Xbox One day one buyers report faulty drives, other issues with new console

Xbox One
The Xbox One is having issues on its birthday

The Xbox One has finally launched, but unfortunately for Microsoft and its fans this day hasn't gone off without a hitch.

Day one Xbox One buyers are reporting a variety of issues with the hardware they purchased at the console's midnight launch and throughout its release day.

Those problems range from critical errors with software updates to scratched consoles and faulty headsets and disc drives, according to reports given to and compiled by IGN and

Update 5:55 p.m. PST Friday: Microsoft has sent TechRadar an updated statement, noting that "the issue" is only impacting a miniscule number of users:

"The issue is affecting a very small number of Xbox One customers. We're working directly with those affected to get a replacement console to them as soon as possible through our advance exchange program. Rest assured, we are taking care of our customers."

We asked Microsoft for clarification on what exactly "the issue" it is referring to is.

Making light

Alleged issues with day one Xbox One hardware include a headset that emits nothing but static, a console trapped in an endless loop of crashing and rebooting, and disc drives that won't read or install games and even make grinding noises.

Users posted the above videos, which appear to show the Xbox One making some alarming noises before failing to read discs like Call of Duty: Ghosts and, amusingly, a Rage Against the Machine CD.

Some frustrated customers have taken to Twitter to complain directly to Microsoft's @Xbox account, responding to tweets with messages like, "lol yeah too bad my disc drive doesn't work" (Microsoft recommended that the user get in touch with @XboxSupport).

Elsewhere, on the four-million-subscribers strong video games subdivision of Reddit, a user reportedly opened his brand new Xbox One console to find a Microsoft test disc inside.

Another user responded, making light of the Xbox One's launch day woes, by claiming that he had found a 13-year-old Nintendo 64 game in his PC disc tray today.

xbox one test disc

The Xbox One test disc, plus another user's 'surprise'

Other users have reported receiving an error labeled "E100" when downloading system updates on their new Xbox One consoles.

That error and others are covered on Microsoft's official Xbox One support site, which says that customers who experience that particular message will have to submit their consoles to Microsoft for repair.

These issues could well prove to be isolated, and they in no way indicate that the Xbox One suffers from a widespread malfunction like the Xbox 360's notorious red ring of death.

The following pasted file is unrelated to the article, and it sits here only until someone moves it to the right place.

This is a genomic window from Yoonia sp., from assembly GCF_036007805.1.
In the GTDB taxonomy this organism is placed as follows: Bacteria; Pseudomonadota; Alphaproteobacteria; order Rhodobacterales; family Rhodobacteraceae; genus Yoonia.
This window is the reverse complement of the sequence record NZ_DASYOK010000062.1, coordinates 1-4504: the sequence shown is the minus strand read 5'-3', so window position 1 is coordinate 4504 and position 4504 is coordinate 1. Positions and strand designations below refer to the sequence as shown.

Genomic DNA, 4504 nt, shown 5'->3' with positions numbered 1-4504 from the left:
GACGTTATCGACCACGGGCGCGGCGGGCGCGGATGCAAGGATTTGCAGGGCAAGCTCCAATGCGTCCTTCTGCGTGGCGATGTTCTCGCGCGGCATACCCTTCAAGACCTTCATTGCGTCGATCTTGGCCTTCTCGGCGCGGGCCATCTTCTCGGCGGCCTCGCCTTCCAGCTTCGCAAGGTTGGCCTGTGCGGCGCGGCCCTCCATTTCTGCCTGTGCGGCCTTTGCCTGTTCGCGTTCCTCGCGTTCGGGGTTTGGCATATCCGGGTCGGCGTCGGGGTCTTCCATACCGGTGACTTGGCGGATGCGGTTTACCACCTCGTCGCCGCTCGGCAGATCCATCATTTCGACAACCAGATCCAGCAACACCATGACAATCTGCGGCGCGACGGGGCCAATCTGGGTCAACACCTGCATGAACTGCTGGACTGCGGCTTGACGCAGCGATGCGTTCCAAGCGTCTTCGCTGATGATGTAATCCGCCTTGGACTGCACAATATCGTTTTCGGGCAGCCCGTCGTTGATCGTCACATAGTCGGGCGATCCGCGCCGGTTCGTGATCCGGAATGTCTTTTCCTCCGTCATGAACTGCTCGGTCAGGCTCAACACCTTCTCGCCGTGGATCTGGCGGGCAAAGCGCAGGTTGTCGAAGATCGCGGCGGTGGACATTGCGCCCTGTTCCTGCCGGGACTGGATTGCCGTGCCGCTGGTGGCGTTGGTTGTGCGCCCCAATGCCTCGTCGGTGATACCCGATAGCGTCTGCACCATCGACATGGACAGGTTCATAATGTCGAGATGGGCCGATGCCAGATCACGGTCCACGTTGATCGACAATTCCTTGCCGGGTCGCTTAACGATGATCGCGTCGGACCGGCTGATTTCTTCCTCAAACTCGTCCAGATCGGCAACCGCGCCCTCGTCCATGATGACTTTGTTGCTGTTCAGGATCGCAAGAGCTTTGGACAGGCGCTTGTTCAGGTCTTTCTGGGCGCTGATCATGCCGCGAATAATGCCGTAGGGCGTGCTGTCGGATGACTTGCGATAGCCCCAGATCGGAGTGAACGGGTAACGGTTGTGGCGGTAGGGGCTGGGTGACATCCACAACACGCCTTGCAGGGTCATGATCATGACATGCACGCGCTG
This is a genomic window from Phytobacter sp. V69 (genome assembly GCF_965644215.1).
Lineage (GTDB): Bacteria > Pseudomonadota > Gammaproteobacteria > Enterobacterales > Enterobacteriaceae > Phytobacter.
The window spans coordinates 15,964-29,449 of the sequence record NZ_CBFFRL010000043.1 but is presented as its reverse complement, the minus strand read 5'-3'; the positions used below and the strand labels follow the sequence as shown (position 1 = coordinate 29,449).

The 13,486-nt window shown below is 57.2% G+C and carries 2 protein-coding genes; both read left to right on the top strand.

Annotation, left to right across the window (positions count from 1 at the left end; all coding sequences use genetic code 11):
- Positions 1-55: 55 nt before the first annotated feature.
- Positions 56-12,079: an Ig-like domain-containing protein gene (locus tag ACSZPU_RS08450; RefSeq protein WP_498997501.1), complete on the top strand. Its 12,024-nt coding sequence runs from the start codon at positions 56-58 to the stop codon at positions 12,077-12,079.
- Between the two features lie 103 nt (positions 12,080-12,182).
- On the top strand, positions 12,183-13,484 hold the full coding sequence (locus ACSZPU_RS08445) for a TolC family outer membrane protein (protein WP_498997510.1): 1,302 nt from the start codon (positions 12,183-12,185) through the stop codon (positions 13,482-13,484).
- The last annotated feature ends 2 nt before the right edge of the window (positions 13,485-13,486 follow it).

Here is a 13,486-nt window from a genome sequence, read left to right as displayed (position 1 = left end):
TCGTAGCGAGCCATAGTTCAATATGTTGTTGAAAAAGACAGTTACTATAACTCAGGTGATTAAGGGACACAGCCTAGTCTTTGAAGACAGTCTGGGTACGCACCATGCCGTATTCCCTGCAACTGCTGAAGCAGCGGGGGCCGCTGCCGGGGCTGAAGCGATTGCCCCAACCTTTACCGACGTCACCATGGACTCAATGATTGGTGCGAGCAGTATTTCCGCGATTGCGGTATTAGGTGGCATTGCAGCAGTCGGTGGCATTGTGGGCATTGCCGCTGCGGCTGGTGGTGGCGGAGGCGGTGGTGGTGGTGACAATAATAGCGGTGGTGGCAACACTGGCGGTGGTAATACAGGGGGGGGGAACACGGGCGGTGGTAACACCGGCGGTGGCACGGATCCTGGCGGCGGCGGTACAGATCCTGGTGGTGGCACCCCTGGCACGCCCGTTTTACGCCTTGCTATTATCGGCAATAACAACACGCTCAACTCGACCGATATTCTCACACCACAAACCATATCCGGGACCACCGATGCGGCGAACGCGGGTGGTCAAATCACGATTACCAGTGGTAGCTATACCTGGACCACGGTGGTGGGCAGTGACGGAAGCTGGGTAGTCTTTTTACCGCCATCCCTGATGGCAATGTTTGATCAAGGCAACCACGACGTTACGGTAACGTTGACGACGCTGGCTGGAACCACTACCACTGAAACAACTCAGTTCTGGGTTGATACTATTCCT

Then again, by its very nature - it was caused by overheating consoles - the red ring surfaced only months after the console's launch.

To be fair

The PS4, which launched last week, had its fair share of launch issues as well.

Thankfully, Sony was quick to respond. The company said that fewer than 1% of PS4 consoles were affected, and that the figure is within its expectations for a new product launch.

As of launch day, Sony was working with consumers to replace their faulty consoles.

'We plan to take care of our customers'

A Microsoft spokesperson sent TechRadar the following statement Friday afternoon, offering no explanation for what was going on with console but outlining avenues for customers to reach out to the company:

"We know that with a hardware launch of this magnitude customers will have questions and we have many avenues for customers to get the answers they need and get back in the game as soon as possible.

"Rest assured we plan to take care of our customers. Any customer who believes they are experiencing an issue with their Xbox One should reach out to us. There are many avenues available for customers to get in touch with us including:

  • Talking to a live customer support person that can call you back if you don't want to wait
  • for support pages and forums
  • On Twitter with @XboxSupport
  • There are also Help and diagnostics on the console by saying 'Xbox Help'"
  • Don't forget to read TechRadar's Xbox One review!
Michael Rougeau

Michael Rougeau is a former freelance news writer for TechRadar. Studying at Goldsmiths, University of London, and Northeastern University, Michael has bylines at Kotaku, 1UP, G4, Complex Magazine, Digital Trends, GamesRadar, GameSpot, IFC, Animal New York, @Gamer, Inside the Magic, Comic Book Resources, Zap2It, TabTimes, GameZone, Cheat Code Central, Gameshark, Gameranx, The Industry, Debonair Mag, Kombo, and others.

Micheal also spent time as the Games Editor for, and was the managing editor at GameSpot before becoming an Animal Care Manager for Wags and Walks.